Microsoft unveils new Bing with ChatGPT powers

Microsoft has announced a new version of Bing

Microsoft has announced a new version of its search engine Bing, which incorporates the latest in artificial intelligence.

The overhaul deploys OpenAI’s ChatGPT technology, which has taken the world by storm since its launch last year.

The move is by far the biggest threat Google has seen to its dominance in web search – and marks the beginning of an AI arms race between the companies.

“The race starts today,” Microsoft boss Satya Nadella said.

Developed by Microsoft-backed OpenAI, ChatGPT uses deep learning techniques to generate human-like responses to search requests.

Mr Nadella said he thought it was poised to change the nature of online search – and interactions with many other software. “This technology will reshape pretty much every software category that we know,” he said.

Bing will now respond to search queries with more detailed answers – not just links to websites.

Users are also able to chat with the bot to better tailor their queries. More contextual answers will be added on the right hand side of a search page.

The new Bing search engine will be live right away – with a limited number of searches for each person.

The announcement comes a day after Google revealed details of its own new chatbot, Bard. Both companies are scrambling to get their products to market.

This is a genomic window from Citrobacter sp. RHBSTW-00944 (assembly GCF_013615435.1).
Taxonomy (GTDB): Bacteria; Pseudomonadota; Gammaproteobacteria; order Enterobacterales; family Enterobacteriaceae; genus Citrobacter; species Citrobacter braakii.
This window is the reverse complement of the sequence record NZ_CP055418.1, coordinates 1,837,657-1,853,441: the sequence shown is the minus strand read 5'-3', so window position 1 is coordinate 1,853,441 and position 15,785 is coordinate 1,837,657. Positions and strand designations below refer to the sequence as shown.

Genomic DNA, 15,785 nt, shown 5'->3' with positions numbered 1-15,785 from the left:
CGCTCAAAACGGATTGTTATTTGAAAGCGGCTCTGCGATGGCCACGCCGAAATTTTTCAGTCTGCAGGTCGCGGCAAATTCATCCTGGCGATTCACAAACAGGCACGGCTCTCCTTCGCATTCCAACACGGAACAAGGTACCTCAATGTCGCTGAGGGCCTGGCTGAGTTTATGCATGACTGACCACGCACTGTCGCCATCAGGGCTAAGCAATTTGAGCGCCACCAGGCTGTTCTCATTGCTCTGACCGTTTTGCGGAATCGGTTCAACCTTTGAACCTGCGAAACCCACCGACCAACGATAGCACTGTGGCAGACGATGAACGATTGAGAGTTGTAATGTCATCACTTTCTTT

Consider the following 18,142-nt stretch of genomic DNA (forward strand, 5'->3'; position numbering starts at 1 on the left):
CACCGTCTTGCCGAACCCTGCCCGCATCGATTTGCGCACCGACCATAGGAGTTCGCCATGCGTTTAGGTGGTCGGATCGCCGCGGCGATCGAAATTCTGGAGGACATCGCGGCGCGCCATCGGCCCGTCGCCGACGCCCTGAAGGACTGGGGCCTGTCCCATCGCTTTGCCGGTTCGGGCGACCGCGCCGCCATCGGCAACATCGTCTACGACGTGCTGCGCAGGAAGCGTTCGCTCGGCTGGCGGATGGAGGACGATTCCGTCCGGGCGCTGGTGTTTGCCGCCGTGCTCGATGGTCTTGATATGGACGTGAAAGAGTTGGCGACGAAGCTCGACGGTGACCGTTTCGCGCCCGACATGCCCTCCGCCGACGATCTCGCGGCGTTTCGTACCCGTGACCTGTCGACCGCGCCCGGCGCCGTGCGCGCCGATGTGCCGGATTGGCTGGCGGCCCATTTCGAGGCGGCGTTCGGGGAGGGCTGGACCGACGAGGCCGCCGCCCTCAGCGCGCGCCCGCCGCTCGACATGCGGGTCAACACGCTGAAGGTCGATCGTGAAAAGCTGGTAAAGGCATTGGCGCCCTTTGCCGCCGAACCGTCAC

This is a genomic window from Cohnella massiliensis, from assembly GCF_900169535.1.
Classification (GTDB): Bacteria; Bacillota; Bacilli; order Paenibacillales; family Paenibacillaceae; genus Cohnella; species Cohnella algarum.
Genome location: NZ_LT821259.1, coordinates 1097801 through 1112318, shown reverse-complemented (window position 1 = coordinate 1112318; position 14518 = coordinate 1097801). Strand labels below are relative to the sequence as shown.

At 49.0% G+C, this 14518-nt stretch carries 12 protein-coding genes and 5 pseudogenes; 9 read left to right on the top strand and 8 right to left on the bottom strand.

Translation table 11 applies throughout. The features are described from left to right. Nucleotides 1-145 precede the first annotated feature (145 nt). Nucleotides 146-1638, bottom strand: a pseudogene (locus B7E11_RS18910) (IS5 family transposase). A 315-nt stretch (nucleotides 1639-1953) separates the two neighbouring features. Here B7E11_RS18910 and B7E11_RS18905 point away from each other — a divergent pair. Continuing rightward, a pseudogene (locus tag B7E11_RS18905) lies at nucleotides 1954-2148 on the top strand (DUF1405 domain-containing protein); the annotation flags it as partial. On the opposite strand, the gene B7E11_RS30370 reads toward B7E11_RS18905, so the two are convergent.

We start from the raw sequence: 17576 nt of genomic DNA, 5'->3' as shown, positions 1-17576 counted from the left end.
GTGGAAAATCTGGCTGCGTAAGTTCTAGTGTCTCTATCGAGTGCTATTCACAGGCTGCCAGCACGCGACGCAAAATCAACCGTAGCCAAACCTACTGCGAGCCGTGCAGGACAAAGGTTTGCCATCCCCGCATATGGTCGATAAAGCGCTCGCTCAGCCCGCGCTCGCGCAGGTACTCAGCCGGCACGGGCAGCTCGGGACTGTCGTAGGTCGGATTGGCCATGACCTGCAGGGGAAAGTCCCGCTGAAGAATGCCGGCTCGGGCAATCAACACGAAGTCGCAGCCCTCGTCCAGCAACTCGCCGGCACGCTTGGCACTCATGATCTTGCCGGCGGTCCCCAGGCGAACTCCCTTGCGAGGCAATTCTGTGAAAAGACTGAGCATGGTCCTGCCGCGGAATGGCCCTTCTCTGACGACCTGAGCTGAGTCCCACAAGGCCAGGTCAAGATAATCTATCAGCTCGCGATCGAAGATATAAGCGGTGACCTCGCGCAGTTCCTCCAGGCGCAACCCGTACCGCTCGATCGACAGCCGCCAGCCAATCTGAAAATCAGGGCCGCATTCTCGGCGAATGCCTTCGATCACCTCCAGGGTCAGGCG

Microsoft, an early backer of San Francisco-based OpenAI, has been investing billions in artificial intelligence.

Last month it announced it was extending its collaboration with OpenAI in a “multiyear, multibillion dollar investment”.

It has since announced a new premium tier of Microsoft Teams – its messaging software – that will feature ChatGPT, including a feature that automatically generates notes and highlights of meetings.

Microsoft said Bing will use OpenAI technology that is even more advanced than the ChatGPT technology unveiled last year. The powers will also be incorporated into its Edge web browser.

Analysts say ChatGPT – which has been used by students to pass exams and tests – has the potential to be incredibly disruptive to multiple professions, including journalism. But it has been criticised for confidently giving answers that are wrong. It also works on datasets that are generally scraped from 2021 or earlier – so many of its answers can feel outdated.


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